Addressing mental health is a key part of preventing gun violence. It's important to remember individuals who suffer from mental illness are more likely to be the victims of gun violence than the perpetrators. Increasing access to mental health care, encouraging early treatment and intervetion, and reducing stigma will most definitely help in reducing injury and death from guns. It's also important to remember that the highest numbers of gun victims die from deliberate, self-inflicted gunshot woulds. Most mental illness is highly treatable, especially if recognized and addressed early, and suicide prevention works to save lives.
A CDC report released in August 2013, revealed that the metropolitan area of Salt Lake City has the #2 national rank for rate of suicide in all age groups. Suicide is the #2 leading cause of death in adolescents in Utah (compared to #3 nationally). [Source: Centers for Disease Control.] Guns are the primary method of completed suicides in the age range of 17 years and up. [CDC] And a little less than half of all teenage suicides in Utah are completed with a gun. [Utah Department of Health, Violence and Injury Prevention.]
With all the attention on mass shootings, it would be easy to assume that the mentally ill are to blame for the vast majority of gun violence. In reality only about 4% of perpetrators of gun murders are committed by someone with a severe mental illness. [Bureau of Justice Statistics] Most depressed and suicidal people do not pose a risk to others. However the majority of mass shooters are suicidal and plan for their own death as a part of their mass killing rampage. Keep in mind however that although there have been about two mass shootings a month since 2009 [NBC, September 2013], mass shootings comprise less than 1% of all gun murders in the U.S.
Advocating for Mental Health and Sensible Gun Legislation
It is estimated that more than half of those with a mental illness in Utah go without treatment [SL Tribune, April 2013], either because they do not have health care coverage or they lack adequate coverage. Also, there are many who do not seek treatment, possibly because of the stigma of mental illness, or because of wishful thinking that the problem will go away on its own. We advocate for increased access to and funding for mental healthcare, as well as reducing the stigma and denial associated with mental illness, so that people can and will be comfortable seeking professional care.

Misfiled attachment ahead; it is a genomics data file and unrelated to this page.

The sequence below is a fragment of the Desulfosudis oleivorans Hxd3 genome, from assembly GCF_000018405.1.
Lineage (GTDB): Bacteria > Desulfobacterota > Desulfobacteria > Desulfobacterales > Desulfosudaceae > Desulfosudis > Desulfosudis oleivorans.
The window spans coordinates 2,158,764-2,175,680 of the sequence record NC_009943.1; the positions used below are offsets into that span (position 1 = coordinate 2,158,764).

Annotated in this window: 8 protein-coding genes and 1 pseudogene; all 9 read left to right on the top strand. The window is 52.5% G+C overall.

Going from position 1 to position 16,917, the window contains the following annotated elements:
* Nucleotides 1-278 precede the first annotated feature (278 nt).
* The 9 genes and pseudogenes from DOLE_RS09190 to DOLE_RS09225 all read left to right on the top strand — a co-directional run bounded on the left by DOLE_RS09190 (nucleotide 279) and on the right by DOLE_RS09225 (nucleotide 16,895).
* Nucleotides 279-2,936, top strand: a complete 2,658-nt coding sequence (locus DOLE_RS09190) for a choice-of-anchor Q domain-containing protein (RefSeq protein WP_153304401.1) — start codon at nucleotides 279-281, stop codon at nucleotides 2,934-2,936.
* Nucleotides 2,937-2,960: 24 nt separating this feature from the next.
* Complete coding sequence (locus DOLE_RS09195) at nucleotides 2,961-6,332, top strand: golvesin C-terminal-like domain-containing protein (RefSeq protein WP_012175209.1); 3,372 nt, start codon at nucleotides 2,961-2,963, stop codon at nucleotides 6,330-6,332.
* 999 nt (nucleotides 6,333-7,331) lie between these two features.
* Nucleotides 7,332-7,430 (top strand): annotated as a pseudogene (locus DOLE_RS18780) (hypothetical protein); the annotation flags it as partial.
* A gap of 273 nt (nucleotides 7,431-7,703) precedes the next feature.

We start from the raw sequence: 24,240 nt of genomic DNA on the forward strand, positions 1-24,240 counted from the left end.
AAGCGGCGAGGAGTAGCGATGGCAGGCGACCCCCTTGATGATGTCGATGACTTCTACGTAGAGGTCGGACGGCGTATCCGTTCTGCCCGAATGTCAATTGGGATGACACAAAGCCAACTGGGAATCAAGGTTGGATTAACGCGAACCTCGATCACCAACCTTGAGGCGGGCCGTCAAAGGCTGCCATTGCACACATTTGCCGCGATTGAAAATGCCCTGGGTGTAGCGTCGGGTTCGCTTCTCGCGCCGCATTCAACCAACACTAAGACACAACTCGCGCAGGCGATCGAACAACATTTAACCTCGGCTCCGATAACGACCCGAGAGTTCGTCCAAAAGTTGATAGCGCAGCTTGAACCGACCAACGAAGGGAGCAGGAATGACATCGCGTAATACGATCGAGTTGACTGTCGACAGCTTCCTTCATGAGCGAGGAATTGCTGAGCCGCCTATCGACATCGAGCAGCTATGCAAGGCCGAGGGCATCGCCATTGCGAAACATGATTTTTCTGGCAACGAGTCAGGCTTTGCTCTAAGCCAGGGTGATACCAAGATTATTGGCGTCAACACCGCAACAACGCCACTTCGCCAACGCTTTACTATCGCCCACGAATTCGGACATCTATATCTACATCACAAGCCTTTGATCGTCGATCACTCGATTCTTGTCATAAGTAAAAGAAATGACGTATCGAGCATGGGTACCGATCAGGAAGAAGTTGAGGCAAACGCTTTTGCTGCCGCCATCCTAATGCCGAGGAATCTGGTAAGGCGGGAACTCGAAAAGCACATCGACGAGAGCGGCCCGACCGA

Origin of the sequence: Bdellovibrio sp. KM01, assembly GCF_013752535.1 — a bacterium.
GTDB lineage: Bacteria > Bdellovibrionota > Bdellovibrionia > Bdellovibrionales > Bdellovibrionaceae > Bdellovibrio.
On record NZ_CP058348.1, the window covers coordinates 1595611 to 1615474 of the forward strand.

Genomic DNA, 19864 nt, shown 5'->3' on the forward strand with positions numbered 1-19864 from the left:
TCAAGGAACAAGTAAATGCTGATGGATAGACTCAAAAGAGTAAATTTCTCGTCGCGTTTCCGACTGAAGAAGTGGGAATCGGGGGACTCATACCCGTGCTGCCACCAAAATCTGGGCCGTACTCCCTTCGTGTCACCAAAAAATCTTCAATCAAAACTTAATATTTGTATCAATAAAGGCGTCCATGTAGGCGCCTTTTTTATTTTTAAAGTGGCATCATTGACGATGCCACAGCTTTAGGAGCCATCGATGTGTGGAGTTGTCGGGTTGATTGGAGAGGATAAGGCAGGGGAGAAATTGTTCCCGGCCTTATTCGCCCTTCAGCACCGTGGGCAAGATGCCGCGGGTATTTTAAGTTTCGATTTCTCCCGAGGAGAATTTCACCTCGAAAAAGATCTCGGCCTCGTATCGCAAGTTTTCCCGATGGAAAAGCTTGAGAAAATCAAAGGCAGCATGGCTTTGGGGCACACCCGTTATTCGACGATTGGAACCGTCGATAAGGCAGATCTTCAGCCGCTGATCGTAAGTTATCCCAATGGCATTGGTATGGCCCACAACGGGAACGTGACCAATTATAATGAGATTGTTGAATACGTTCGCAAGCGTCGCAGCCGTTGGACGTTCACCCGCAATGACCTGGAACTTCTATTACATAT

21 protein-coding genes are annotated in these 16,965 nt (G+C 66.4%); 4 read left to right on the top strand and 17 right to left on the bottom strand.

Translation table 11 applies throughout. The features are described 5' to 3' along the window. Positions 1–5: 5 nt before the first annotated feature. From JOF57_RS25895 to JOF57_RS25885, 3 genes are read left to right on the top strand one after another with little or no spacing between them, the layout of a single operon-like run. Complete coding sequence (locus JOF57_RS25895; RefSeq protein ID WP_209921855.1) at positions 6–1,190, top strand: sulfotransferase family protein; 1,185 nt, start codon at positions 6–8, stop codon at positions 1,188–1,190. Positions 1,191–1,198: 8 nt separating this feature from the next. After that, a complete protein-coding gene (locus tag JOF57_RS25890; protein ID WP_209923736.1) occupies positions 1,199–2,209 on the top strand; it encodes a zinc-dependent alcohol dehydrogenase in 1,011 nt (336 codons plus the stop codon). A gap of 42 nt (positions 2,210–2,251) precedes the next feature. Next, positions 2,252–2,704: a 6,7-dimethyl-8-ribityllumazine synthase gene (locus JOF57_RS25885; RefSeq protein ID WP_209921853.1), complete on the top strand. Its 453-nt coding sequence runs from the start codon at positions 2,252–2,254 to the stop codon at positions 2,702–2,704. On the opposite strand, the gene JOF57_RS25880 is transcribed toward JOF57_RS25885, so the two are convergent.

In addition to advocating for increases in funding and coverage for mental health care, sensible gun laws effectively help prevent suicide. States that require a background check on private guns sales have significantly fewer gun suicides (up to 49%), and no difference in rates of other methods of suicide. [Mayor's Against Illegal Guns, based on CDC 2010 information] A simple background check is a proven deterrent that keeps some suicidal individuals from acquiring a gun, possibly requiring them to pause and consider their permanence of their decision more deeply. Also it gives gun dealers an opportunity to qualify the potentially negative motives for gun purchases.
The Harvard School of Public Health has launched a suicide prevention program called 'Means Matter.' Instead of focusing on just the 'why' of suicide, this program focuses on the 'how,' as well as other factors. Reducing a suicidal person’s access to highly lethal means, especially firearms, is an important part of a comprehensive approach to suicide prevention. For more information please visit their website at: Harvard.edu/Means-Matter
Utah Behavioral Health Crisis Lines
- Wasatch Front Crisis Lines
- Davis County 801-773-7060
- Salt Lake County 801-261-1442
- Utah County 801-373-7393
- Heber County 801-318-4016
- Weber County 801-625-3700
Other Utah Crisis Lines
Utah County Crisis Line 801-691-LIFE
Central Utah 877-386-0194
- Four Corners call 911; page on-call worker
- Northeastern Utah 435-828-8241
- Northwestern Utah
- Cache County 435-752-0750
- Box Elder County 435-452-8612
- Southeastern Utah 800-502-3999
- Southwestern Utah 435-634-5600
Know the Warning Signs:
- Suicidal ideation
- Excessive or increased substance abuse
- A feeling of having no reason to live
- Anxiety - which may present as agitation or insomnia
- Feeling trapped - that there is no way out
- Feeling hopeless
- Withdrawing from friends, family or society
- Dramatic mood changes
Seek help early and treat mental health issues before they escalate.